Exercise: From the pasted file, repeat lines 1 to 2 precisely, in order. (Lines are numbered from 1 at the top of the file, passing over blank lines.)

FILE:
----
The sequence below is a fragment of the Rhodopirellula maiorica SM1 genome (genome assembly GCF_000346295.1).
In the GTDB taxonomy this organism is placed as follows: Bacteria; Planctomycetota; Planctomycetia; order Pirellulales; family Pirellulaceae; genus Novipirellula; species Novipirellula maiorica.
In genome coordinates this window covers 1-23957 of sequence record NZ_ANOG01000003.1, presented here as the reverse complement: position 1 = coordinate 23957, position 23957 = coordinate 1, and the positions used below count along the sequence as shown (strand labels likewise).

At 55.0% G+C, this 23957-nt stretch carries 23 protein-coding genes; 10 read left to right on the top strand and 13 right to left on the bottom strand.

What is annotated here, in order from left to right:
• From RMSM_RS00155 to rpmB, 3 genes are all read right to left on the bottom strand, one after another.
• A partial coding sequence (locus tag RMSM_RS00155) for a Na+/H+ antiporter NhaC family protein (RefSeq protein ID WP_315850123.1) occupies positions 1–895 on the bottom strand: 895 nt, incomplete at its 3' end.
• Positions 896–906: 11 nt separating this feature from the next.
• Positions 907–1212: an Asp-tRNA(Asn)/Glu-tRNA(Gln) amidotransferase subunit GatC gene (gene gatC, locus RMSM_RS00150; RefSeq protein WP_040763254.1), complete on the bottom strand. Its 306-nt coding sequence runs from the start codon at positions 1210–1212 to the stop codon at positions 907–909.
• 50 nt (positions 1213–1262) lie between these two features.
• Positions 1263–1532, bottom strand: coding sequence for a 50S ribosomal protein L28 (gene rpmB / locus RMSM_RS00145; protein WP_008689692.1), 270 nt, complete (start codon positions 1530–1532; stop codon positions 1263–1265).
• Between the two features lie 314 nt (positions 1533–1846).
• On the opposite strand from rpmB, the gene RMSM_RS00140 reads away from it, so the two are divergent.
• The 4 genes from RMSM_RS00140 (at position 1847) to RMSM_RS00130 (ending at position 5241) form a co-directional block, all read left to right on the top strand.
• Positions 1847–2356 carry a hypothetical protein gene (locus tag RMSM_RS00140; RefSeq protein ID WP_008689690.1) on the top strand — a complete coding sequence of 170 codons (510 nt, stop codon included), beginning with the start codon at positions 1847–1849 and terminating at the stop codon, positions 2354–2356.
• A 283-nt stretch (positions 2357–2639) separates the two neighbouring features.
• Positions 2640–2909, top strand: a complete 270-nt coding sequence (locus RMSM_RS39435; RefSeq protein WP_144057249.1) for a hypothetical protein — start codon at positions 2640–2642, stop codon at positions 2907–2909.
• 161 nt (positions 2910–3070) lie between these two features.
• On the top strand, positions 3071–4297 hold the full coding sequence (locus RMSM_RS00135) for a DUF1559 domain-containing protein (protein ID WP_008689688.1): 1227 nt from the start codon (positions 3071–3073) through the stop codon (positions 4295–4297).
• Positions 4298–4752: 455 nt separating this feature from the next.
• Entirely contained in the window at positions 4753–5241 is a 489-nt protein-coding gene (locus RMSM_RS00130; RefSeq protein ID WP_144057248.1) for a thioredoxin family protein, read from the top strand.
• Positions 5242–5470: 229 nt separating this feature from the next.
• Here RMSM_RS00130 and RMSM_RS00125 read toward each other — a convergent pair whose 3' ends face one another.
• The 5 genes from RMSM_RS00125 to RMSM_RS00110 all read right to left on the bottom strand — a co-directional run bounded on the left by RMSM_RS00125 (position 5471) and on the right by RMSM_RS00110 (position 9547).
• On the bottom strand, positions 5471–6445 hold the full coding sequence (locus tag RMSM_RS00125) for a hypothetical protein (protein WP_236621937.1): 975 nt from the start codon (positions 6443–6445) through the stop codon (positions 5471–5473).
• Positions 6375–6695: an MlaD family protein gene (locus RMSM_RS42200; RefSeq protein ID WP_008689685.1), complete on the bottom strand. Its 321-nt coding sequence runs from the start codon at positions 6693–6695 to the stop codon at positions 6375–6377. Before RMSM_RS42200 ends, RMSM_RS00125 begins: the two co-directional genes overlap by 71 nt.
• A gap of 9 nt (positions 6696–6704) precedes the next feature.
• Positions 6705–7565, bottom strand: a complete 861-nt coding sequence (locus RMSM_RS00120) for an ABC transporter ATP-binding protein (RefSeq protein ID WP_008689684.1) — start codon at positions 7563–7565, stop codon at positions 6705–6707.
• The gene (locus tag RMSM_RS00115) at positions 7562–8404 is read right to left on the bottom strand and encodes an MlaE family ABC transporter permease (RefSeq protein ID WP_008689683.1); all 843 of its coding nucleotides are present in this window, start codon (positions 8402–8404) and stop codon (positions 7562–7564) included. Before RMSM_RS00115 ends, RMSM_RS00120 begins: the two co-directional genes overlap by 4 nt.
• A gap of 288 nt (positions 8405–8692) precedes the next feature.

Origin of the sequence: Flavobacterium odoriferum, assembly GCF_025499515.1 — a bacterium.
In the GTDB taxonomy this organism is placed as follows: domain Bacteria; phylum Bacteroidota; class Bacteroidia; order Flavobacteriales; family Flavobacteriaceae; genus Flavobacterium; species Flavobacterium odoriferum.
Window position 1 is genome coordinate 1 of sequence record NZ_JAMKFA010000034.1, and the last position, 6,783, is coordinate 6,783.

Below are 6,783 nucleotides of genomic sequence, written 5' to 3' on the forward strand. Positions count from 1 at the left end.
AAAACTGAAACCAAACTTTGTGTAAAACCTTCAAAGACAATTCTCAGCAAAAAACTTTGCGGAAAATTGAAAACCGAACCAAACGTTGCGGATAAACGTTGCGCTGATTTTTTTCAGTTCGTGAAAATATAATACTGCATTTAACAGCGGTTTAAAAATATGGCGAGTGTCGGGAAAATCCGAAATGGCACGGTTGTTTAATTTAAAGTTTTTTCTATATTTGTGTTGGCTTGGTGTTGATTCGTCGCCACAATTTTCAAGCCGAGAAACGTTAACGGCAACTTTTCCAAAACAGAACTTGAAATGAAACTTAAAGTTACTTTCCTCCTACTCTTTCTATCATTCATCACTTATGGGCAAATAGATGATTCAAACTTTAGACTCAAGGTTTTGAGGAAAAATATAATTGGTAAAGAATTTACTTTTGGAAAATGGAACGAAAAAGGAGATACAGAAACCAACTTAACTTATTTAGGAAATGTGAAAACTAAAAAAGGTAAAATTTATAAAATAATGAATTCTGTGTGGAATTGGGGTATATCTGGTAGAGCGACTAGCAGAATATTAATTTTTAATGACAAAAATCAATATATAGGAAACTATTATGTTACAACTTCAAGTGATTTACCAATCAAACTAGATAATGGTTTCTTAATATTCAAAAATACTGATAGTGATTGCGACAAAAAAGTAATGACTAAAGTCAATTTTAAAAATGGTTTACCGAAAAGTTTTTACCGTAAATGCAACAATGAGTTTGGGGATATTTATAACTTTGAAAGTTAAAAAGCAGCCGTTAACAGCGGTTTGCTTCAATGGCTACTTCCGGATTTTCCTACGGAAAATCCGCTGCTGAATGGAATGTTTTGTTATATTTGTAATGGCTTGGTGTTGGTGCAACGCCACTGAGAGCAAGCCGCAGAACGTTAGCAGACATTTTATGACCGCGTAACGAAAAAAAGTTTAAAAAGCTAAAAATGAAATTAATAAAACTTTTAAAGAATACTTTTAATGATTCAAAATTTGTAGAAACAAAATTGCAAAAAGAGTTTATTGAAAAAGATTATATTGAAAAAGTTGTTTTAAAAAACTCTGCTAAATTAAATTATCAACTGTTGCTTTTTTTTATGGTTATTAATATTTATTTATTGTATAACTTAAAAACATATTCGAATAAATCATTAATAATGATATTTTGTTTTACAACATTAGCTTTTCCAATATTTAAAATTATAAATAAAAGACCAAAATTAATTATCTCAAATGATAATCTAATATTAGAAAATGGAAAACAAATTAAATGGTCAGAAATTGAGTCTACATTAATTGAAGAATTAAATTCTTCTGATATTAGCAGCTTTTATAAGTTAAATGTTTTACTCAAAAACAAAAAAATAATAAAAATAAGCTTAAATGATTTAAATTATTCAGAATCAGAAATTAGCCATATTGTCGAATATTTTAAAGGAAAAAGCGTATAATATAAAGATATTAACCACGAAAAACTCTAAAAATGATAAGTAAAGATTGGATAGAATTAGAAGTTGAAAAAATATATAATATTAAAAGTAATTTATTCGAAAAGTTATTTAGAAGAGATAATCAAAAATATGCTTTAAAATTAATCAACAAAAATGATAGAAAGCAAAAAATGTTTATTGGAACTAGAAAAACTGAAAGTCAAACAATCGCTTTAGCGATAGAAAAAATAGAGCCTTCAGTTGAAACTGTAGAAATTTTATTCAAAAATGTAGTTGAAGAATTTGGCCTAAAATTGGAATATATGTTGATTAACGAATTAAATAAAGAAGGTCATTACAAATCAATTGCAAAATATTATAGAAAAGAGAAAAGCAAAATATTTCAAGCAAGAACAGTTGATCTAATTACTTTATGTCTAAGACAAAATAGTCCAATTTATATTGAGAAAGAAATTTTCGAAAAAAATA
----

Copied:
The sequence below is a fragment of the Rhodopirellula maiorica SM1 genome (genome assembly GCF_000346295.1).
In the GTDB taxonomy this organism is placed as follows: Bacteria; Planctomycetota; Planctomycetia; order Pirellulales; family Pirellulaceae; genus Novipirellula; species Novipirellula maiorica.